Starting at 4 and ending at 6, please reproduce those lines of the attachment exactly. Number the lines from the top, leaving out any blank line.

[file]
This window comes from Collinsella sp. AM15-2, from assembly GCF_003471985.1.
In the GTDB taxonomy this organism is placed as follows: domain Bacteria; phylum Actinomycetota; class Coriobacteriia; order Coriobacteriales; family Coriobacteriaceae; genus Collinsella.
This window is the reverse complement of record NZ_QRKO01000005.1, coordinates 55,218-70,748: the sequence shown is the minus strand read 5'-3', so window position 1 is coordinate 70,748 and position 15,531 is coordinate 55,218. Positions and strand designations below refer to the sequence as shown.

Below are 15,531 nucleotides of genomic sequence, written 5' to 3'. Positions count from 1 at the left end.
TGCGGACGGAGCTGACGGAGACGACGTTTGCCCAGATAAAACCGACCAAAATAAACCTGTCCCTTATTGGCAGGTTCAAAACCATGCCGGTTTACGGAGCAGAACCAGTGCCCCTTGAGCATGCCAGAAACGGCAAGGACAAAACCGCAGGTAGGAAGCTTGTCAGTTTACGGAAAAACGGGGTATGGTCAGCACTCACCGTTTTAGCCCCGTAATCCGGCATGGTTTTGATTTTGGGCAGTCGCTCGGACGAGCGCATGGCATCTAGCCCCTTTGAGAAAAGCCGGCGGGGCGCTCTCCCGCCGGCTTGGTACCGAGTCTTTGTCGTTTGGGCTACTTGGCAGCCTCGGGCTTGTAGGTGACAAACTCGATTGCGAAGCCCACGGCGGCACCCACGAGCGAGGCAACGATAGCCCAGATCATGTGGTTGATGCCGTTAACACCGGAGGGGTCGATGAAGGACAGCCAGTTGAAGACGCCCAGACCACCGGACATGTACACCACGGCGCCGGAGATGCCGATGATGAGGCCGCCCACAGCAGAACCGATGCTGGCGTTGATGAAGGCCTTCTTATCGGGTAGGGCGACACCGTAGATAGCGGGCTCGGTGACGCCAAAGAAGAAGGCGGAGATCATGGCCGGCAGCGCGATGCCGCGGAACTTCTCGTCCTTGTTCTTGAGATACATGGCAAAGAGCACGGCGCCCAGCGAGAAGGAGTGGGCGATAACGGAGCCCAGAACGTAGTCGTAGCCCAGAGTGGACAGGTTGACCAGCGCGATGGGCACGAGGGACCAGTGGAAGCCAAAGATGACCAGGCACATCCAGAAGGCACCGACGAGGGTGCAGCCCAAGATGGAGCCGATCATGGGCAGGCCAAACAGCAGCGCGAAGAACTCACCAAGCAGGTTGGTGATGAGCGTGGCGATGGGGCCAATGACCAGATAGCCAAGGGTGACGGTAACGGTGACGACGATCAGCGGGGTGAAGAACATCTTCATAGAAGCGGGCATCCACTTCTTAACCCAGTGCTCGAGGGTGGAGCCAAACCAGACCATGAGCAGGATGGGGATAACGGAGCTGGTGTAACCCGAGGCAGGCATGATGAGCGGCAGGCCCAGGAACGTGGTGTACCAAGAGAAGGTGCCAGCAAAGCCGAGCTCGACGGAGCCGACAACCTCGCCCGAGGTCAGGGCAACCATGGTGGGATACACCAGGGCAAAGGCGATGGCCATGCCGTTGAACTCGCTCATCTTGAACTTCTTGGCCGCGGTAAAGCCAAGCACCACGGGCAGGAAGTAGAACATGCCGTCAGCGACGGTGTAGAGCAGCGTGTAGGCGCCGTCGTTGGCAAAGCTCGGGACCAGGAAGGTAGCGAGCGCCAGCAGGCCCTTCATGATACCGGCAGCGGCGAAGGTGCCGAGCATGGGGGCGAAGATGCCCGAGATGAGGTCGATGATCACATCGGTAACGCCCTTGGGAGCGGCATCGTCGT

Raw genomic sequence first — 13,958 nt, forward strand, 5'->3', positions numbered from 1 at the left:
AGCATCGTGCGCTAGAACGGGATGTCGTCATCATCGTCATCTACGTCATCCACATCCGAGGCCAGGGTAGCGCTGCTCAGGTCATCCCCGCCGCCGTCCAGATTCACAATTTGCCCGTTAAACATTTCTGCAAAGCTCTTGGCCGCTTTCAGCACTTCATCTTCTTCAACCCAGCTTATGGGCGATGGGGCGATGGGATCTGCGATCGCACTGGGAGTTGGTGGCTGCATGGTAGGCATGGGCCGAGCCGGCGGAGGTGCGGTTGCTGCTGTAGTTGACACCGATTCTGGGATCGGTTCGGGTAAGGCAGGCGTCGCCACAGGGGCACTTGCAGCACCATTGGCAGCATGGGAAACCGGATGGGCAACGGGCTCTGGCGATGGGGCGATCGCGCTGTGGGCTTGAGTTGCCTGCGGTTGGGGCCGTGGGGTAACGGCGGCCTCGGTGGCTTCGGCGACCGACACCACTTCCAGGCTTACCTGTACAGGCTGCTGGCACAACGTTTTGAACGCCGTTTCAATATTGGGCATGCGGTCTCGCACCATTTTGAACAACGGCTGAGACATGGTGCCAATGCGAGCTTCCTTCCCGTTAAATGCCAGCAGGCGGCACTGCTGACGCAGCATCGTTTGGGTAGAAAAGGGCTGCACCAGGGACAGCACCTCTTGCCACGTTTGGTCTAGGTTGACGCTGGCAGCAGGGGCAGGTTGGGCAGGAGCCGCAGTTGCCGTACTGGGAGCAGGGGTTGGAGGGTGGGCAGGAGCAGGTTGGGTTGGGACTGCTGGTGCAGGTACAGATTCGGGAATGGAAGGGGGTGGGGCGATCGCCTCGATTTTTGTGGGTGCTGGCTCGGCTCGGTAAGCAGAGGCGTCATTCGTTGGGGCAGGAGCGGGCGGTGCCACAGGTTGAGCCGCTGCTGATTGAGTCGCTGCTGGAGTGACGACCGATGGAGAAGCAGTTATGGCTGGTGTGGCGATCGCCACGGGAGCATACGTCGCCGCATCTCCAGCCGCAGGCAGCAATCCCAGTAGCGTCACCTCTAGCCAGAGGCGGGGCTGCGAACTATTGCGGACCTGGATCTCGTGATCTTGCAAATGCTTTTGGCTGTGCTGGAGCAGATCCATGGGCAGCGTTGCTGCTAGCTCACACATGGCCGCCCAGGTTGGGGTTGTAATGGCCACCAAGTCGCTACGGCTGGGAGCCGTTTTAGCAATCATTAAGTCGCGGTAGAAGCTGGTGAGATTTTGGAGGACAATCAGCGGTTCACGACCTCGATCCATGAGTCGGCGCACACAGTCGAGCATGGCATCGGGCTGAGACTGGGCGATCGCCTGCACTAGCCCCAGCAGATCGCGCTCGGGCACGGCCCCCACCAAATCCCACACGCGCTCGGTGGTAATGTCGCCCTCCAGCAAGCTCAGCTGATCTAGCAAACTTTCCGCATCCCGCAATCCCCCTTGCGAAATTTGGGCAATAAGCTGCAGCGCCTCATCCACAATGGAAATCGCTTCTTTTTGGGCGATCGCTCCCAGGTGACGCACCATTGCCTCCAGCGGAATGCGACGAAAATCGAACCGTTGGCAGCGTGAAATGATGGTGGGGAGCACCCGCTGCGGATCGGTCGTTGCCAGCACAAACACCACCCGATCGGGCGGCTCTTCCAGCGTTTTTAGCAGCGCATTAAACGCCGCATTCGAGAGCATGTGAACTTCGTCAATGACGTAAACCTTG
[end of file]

Below are 15,531 nucleotides of genomic sequence, written 5' to 3'. Positions count from 1 at the left end.
TGCGGACGGAGCTGACGGAGACGACGTTTGCCCAGATAAAACCGACCAAAATAAACCTGTCCCTTATTGGCAGGTTCAAAACCATGCCGGTTTACGGAGCAGAACCAGTGCCCCTTGAGCATGCCAGAAACGGCAAGGACAAAACCGCAGGTAGGAAGCTTGTCAGTTTACGGAAAAACGGGGTATGGTCAGCACTCACCGTTTTAGCCCCGTAATCCGGCATGGTTTTGATTTTGGGCAGTCGCTCGGACGAGCGCATGGCATCTAGCCCCTTTGAGAAAAGCCGGCGGGGCGCTCTCCCGCCGGCTTGGTACCGAGTCTTTGTCGTTTGGGCTACTTGGCAGCCTCGGGCTTGTAGGTGACAAACTCGATTGCGAAGCCCACGGCGGCACCCACGAGCGAGGCAACGATAGCCCAGATCATGTGGTTGATGCCGTTAACACCGGAGGGGTCGATGAAGGACAGCCAGTTGAAGACGCCCAGACCACCGGACATGTACACCACGGCGCCGGAGATGCCGATGATGAGGCCGCCCACAGCAGAACCGATGCTGGCGTTGATGAAGGCCTTCTTATCGGGTAGGGCGACACCGTAGATAGCGGGCTCGGTGACGCCAAAGAAGAAGGCGGAGATCATGGCCGGCAGCGCGATGCCGCGGAACTTCTCGTCCTTGTTCTTGAGATACATGGCAAAGAGCACGGCGCCCAGCGAGAAGGAGTGGGCGATAACGGAGCCCAGAACGTAGTCGTAGCCCAGAGTGGACAGGTTGACCAGCGCGATGGGCACGAGGGACCAGTGGAAGCCAAAGATGACCAGGCACATCCAGAAGGCACCGACGAGGGTGCAGCCCAAGATGGAGCCGATCATGGGCAGGCCAAACAGCAGCGCGAAGAACTCACCAAGCAGGTTGGTGATGAGCGTGGCGATGGGGCCAATGACCAGATAGCCAAGGGTGACGGTAACGGTGACGACGATCAGCGGGGTGAAGAACATCTTCATAGAAGCGGGCATCCACTTCTTAACCCAGTGCTCGAGGGTGGAGCCAAACCAGACCATGAGCAGGATGGGGATAACGGAGCTGGTGTAACCCGAGGCAGGCATGATGAGCGGCAGGCCCAGGAACGTGGTGTACCAAGAGAAGGTGCCAGCAAAGCCGAGCTCGACGGAGCCGACAACCTCGCCCGAGGTCAGGGCAACCATGGTGGGATACACCAGGGCAAAGGCGATGGCCATGCCGTTGAACTCGCTCATCTTGAACTTCTTGGCCGCGGTAAAGCCAAGCACCACGGGCAGGAAGTAGAACATGCCGTCAGCGACGGTGTAGAGCAGCGTGTAGGCGCCGTCGTTGGCAAAGCTCGGGACCAGGAAGGTAGCGAGCGCCAGCAGGCCCTTCATGATACCGGCAGCGGCGAAGGTGCCGAGCATGGGGGCGAAGATGCCCGAGATGAGGTCGATGATCACATCGGTAACGCCCTTGGGAGCGGCATCGTCGT

Raw genomic sequence first — 13,958 nt, forward strand, 5'->3', positions numbered from 1 at the left: